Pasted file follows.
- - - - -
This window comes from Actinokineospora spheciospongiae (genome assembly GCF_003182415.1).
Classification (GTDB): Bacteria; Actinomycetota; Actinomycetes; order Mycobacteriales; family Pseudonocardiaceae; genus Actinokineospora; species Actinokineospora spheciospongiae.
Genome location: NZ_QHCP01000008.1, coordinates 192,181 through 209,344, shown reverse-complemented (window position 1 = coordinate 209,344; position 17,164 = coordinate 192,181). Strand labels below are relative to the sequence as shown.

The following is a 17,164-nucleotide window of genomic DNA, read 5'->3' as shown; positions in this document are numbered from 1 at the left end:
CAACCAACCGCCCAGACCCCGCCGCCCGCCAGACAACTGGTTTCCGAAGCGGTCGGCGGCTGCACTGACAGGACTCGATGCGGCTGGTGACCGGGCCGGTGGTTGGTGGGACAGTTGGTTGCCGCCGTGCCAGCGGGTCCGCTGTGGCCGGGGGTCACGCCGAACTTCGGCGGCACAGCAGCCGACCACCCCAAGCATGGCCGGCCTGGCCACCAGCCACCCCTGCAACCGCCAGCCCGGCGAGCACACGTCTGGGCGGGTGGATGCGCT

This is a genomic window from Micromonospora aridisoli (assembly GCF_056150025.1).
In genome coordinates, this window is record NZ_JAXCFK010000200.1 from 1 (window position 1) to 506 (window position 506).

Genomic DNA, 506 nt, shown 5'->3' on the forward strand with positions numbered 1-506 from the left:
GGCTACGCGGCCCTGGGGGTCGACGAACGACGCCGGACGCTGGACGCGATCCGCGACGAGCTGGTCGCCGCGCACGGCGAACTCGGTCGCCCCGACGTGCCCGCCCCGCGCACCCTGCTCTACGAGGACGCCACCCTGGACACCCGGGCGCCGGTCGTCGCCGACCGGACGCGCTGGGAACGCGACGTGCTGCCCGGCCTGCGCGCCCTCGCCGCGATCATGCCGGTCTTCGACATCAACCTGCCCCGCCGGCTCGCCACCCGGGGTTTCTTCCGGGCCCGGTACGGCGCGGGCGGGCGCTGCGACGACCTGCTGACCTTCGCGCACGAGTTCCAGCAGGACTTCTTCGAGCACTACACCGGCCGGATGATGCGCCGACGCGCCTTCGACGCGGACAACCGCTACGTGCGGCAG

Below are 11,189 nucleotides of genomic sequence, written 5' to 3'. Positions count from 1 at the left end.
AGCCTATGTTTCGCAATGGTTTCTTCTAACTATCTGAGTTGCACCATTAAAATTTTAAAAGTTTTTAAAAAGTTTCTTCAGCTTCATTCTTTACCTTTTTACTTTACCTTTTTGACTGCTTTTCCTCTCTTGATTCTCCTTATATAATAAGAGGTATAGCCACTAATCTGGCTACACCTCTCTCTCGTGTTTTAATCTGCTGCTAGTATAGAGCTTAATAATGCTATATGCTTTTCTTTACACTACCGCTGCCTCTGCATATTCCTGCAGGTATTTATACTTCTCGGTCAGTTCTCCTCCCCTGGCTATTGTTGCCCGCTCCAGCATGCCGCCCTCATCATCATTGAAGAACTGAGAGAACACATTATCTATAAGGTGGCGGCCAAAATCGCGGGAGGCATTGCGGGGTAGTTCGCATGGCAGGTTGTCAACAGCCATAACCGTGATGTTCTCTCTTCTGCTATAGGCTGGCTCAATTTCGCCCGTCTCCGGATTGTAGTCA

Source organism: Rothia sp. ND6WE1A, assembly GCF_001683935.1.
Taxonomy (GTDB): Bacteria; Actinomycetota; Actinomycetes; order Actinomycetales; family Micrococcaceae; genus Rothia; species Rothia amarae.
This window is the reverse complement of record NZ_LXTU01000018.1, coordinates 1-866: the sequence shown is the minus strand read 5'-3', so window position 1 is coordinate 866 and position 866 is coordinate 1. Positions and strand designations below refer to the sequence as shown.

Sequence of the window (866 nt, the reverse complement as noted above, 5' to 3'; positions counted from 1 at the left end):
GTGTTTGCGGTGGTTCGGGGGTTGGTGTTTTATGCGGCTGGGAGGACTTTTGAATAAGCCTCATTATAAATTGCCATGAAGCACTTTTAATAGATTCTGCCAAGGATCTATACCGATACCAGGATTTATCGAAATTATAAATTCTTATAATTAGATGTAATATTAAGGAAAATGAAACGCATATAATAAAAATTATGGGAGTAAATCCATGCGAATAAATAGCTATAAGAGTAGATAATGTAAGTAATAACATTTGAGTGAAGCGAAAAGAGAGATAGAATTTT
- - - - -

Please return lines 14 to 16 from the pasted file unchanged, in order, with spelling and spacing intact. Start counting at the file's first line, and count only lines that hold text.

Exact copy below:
This window is the reverse complement of record NZ_LXTU01000018.1, coordinates 1-866: the sequence shown is the minus strand read 5'-3', so window position 1 is coordinate 866 and position 866 is coordinate 1. Positions and strand designations below refer to the sequence as shown.

Sequence of the window (866 nt, the reverse complement as noted above, 5' to 3'; positions counted from 1 at the left end):
GTGTTTGCGGTGGTTCGGGGGTTGGTGTTTTATGCGGCTGGGAGGACTTTTGAATAAGCCTCATTATAAATTGCCATGAAGCACTTTTAATAGATTCTGCCAAGGATCTATACCGATACCAGGATTTATCGAAATTATAAATTCTTATAATTAGATGTAATATTAAGGAAAATGAAACGCATATAATAAAAATTATGGGAGTAAATCCATGCGAATAAATAGCTATAAGAGTAGATAATGTAAGTAATAACATTTGAGTGAAGCGAAAAGAGAGATAGAATTTT